February 9, 2007
Pg. B1 Anne Arundel, Harford Would Gain Most Spots In Military Realignment
By Raymond McCaffrey, Washington Post Staff Writer
Maryland would gain more than 45,000 federal and private-sector jobs as part of a Pentagon reorganization of military bases that will add workers to installations such as Fort Meade and Aberdeen Proving Ground, according to a report to be released today.
The study by the Maryland Department of Business and Economic Development determined that Harford County, the location of Aberdeen Proving Ground, would gain 12,712 jobs, and Anne Arundel County, home to Fort Meade, would get 10,049 positions.
An additional 4,236 jobs would come to Montgomery, 3,463 to Prince George's and 2,259 to Howard counties, and thousands more to the Baltimore region.
"This is the single largest job growth in Maryland since World War II," said Lt. Gov. Anthony G. Brown (D), who is coordinating the state's response to the federal Base Realignment and Closure Commission plan, known as BRAC.
"I'm enthusiastic about the challenges that we have in front of us," he said.
The study, funded by the U.S. Department of Labor, comes as federal, state and county officials struggle with how to accommodate the additional workers generated as the military consolidates jobs. The report cites projections that BRAC would create a demand for more than 25,000 homes in eight Maryland counties, which local officials say would increase the burden on crowded schools and roads.
Important to the planning process, officials say, will be lining up road-building and school construction projects to correspond with the arrival of new workers.
BRAC will involve a redeployment of workers from military installations closer to Washington. Fort Belvoir in southern Fairfax County also stands to add tens of thousands of jobs, with defense contractors and related businesses following the military workforce.
Technically, the BRAC shifts would move 5,400 jobs to Fort Meade and 2,176 jobs to Aberdeen. But those figures are expected to grow quickly as contractors relocate their offices.
The overwhelming majority of new homes in Maryland would come with the personnel shifts at those two bases, with 1.9 percent of the new households coming from job growth at Andrews Air Force Base in Prince George's, according to the state Planning Department. The effect of growth at the National Naval Medical Center in Bethesda was neutralized by a corresponding shift of positions there from Walter Reed Army Medical Center, about six miles away.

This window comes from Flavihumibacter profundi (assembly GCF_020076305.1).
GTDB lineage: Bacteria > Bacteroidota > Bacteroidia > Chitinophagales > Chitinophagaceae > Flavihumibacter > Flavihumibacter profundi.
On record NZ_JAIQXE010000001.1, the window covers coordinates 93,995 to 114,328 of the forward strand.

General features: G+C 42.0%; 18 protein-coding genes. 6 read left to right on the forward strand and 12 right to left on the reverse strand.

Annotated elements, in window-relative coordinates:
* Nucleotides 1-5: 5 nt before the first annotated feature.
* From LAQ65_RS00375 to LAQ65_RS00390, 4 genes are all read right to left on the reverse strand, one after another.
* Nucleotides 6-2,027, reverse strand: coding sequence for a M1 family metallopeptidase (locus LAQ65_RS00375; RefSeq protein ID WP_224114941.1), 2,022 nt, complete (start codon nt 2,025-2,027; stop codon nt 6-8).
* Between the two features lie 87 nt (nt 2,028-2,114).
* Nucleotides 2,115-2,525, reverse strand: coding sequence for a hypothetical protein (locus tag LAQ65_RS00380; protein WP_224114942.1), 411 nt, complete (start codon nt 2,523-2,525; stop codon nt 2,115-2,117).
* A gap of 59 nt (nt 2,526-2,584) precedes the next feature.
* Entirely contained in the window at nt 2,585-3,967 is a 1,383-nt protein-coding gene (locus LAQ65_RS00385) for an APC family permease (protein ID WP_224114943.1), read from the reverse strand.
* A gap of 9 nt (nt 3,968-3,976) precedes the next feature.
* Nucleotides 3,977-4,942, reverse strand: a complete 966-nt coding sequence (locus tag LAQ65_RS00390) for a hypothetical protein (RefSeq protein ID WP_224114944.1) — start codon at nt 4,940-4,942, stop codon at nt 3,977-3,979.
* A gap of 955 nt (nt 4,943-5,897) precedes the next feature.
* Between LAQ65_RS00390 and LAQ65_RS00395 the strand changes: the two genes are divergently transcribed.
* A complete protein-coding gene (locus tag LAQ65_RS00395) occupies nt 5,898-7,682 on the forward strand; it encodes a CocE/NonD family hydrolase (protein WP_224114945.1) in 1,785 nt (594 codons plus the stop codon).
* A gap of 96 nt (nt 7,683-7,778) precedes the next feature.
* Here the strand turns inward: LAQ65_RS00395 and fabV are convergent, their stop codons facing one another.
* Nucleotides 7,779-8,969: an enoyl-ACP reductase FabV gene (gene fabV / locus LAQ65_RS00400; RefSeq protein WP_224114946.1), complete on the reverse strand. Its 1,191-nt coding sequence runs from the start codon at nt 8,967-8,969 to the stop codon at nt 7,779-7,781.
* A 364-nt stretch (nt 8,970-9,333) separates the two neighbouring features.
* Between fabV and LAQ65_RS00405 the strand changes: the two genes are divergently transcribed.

"The report is beginning to give us a baseline of what to expect in terms of the influx of jobs, the influx of households and the demands that that will place on the infrastructure, whether that be transportation, schools, workforce," Brown said.
Brown said state officials hope to develop an "action-oriented strategic plan" to deal with BRAC by mid-fall. Meanwhile, county executives representing affected areas are working to create a priority list to try to get key funding for projects. The first phase of the transfer of workers is set to begin by 2009.
"We're all going to provide a blueprint upon which we all can agree -- that's the goal," said Anne Arundel County Executive John R. Leopold (R). "I think the best chance of success is to offer a regional approach with a regional set of priorities."
All said the biggest challenge will be finding money for BRAC-related projects, particularly with indications that federal support might be drying up. "All roads lead to the money bin, and that's what we're looking for," Leopold said.
Legislators are discussing ways to streamline school construction in areas affected by BRAC, and transportation planners are exploring projects that include extending Metro's Green Line north from Greenbelt and the widening or improving of major arteries such as the Baltimore-Washington Parkway and routes 198 and 175, near Fort Meade.
Widening the parkway from Interstate 695 to Interstate 95 will start this spring, said David Buck, a spokesman for the State Highway Administration. Leopold is pressing the state to accelerate the widening of Route 175.
"All these jobs, all this growth, will probably be here in the next five years," Leopold said.
"We understand well the urgency of trying to get things moving now."
Counties such as Anne Arundel and Howard have assigned administrators to oversee their response to BRAC, and Annapolis, which plays an important role in providing area bus service, anticipates appointing someone to oversee the effect of the expansion around Fort Meade.
"We are a major transportation provider," Annapolis Mayor Ellen O. Moyer (D) said. "We need to be engaged in the issues relative to BRAC."
The state development department report also details the demands on Maryland's higher-education system in helping to provide training for what is expected to be a highly educated workforce.
Brown said the state will need to forge a partnership with businesses to develop training programs for the workforce, particularly with new jobs indirectly related to the base expansion.
"I imagine a large percentage of those indirect jobs will be filled by Marylanders," Brown said. "That's why we talk about jobs coming to Maryland and not necessarily people."